Critical Play: Is this game balanced?

Name of Game: FIFA, specifically Ultimate Team for the sake of this assignment

Creator: EA Sports

Platform: PC, PlayStation, Xbox

Target Audience: Very wide range, but generally targeting kids over the age of 12 and adults younger than 30. 


To cover the balance in FIFA’s most popular game mode, Ultimate Team, I’ll consider each of the four types of balance and comment on how it impacts the way the game is played. I think that Ultimate Team is an interesting game to analyze since it’s one that’s often criticized for being unbalanced while still being highly addictive to its players. 


First, is the difficulty suitable for its audience in single-player modes? This is probably the one aspect of the game which is well-balanced and caters to any player, regardless of skill level. Before launching into a game, the player can choose the skill level of the AI, allowing them to decide the extent to which they’ll be challenged. There are more rewards to earn by playing on more challenging difficulties, but this is largely irrelevant if the player only plays single-player—and this type of player makes up a very small portion of the entire user base. 


Second, does the game start one player off with an advantage over another? This is the aspect of the game which is most lamented. EA’s in the game of making money, and players can easily gain a leg up on their opponents simply by outspending them. In every game, there’s usually one team that’s objectively better than the other, giving the former a better chance at winning the game. Despite what the player base would often like to believe, however, this asymmetry between teams doesn’t necessarily mean that the game is totally unbalanced. At the end of the day, a better team can give one player the advantage, but a better team won’t make up for a huge gulf in skill.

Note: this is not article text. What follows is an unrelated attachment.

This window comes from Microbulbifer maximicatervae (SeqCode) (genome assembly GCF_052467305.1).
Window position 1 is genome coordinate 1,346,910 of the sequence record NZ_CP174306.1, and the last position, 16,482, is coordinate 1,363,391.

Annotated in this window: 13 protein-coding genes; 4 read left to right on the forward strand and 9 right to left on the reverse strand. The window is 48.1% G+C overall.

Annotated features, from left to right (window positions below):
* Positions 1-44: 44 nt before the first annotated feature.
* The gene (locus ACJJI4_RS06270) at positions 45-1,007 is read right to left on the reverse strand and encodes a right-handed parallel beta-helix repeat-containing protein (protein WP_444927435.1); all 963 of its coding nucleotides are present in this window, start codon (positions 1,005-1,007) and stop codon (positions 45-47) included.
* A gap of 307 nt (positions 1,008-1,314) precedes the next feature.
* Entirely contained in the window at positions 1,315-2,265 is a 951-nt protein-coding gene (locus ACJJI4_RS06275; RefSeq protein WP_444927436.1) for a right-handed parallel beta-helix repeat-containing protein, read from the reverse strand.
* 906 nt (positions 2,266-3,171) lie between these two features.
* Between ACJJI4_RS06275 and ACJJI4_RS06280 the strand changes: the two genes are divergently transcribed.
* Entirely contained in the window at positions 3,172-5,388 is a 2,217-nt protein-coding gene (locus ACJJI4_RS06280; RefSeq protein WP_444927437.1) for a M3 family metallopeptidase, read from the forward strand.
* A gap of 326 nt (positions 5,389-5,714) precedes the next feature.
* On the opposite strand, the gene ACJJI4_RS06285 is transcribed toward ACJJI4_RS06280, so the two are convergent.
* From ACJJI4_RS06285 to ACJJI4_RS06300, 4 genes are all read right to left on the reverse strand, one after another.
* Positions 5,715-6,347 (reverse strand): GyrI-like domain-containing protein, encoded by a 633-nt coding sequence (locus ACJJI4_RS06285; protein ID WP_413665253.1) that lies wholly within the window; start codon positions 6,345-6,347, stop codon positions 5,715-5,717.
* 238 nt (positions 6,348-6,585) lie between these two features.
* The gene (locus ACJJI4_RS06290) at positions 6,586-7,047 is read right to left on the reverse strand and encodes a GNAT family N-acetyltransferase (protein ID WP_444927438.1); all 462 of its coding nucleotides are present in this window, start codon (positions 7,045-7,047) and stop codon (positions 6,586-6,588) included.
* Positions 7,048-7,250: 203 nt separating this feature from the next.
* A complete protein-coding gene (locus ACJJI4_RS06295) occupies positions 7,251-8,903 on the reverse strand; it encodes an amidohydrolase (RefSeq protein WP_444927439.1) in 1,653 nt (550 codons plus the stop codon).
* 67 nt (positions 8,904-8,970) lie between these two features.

Third, is one strategy in the game better or worse than another? Absolutely, and this is another common criticism of the game. Every year, a particular strategy defines the “meta,” the playstyle that most competitive players adopt in order to secure as many wins as possible. Most of the time, this means that the game is very far removed from the actual game of soccer. Because the game is so competitive, it can be frustrating for players who want to play a certain way but are forced to choose between their desired playstyle and better results. The meta changes every year, and oftentimes within the same year, and completely defines how the game is played. This is often a source of frustration for the players, and this combined with the lack of balance between teams leads to a toxic community where players are constantly villainizing one another for having a good team or for “abusing” the meta. 


Lastly, are the objects within the game balanced with respect to one another? As is the answer with most loot box games, the answer is a definitive no. The objects in this game are player cards, who each have a certain set of stats that defines how well they’ll play in-game. 

Interestingly, though, the lack of balance in this game oftentimes isn’t a huge problem. Even though players often complain about it, it’s in reality the very thing that motivates them to keep playing. There’s always a way to get a leg up, whether that’s through investing money or copious amounts of time. It’s a competition to see who can use the imbalance to their advantage. In this way, the only type of balance it would be important for EA to address would be the imbalance in playing styles, making it so that more players could enjoy and find success using their preferred style of play.

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